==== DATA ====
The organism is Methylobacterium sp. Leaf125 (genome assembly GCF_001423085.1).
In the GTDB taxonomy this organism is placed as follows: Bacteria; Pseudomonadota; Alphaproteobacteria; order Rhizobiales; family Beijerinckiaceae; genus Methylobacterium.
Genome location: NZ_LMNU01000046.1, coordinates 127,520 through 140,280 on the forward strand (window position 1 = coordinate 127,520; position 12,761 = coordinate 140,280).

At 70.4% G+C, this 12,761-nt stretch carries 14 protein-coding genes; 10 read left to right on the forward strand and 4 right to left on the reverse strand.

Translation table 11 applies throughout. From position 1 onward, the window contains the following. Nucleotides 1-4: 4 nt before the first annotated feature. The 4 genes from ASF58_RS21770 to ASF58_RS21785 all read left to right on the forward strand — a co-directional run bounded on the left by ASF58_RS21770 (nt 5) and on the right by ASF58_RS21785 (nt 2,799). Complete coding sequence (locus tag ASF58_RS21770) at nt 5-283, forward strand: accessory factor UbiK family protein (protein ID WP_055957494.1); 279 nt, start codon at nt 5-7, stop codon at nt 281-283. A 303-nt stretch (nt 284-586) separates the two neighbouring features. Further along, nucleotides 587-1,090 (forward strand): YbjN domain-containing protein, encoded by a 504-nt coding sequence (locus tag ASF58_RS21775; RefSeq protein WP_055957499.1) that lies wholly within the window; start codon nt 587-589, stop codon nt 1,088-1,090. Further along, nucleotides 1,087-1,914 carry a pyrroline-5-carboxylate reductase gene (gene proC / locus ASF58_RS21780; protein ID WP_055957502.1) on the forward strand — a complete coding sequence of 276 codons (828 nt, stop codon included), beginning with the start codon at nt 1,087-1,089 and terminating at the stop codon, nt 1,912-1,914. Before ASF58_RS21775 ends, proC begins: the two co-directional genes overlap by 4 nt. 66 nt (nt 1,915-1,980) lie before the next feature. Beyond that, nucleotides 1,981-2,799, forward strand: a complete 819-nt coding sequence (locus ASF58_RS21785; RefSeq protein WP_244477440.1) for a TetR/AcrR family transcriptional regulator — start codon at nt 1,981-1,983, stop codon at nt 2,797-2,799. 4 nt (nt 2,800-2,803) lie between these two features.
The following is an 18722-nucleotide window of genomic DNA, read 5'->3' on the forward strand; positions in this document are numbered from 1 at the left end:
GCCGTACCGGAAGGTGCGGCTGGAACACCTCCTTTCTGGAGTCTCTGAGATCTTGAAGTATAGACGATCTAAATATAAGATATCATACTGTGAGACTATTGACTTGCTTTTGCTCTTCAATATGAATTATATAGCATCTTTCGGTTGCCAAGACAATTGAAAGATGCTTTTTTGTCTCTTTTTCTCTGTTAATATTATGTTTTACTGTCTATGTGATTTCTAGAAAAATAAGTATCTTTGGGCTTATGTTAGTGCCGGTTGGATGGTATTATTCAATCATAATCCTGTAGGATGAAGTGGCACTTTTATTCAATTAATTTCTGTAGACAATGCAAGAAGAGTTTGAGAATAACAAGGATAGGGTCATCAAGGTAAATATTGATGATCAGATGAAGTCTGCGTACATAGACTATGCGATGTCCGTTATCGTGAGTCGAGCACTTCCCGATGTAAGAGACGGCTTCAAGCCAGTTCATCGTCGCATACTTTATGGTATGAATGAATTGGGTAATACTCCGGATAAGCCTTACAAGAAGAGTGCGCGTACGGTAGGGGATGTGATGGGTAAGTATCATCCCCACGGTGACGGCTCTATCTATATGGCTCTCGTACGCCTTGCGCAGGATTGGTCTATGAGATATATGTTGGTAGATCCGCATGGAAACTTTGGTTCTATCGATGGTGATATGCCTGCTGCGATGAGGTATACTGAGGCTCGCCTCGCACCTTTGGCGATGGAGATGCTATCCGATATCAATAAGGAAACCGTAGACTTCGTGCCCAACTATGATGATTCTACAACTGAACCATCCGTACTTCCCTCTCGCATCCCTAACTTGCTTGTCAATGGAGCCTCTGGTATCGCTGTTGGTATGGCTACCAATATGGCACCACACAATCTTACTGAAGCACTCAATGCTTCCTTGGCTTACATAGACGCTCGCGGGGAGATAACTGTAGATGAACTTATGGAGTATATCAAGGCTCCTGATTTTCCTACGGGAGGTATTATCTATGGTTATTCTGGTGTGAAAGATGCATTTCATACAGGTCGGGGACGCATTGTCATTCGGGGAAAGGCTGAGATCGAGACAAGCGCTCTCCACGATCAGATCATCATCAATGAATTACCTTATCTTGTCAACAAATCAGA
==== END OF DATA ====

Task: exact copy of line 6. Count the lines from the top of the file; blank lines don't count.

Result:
The following is an 18722-nucleotide window of genomic DNA, read 5'->3' on the forward strand; positions in this document are numbered from 1 at the left end: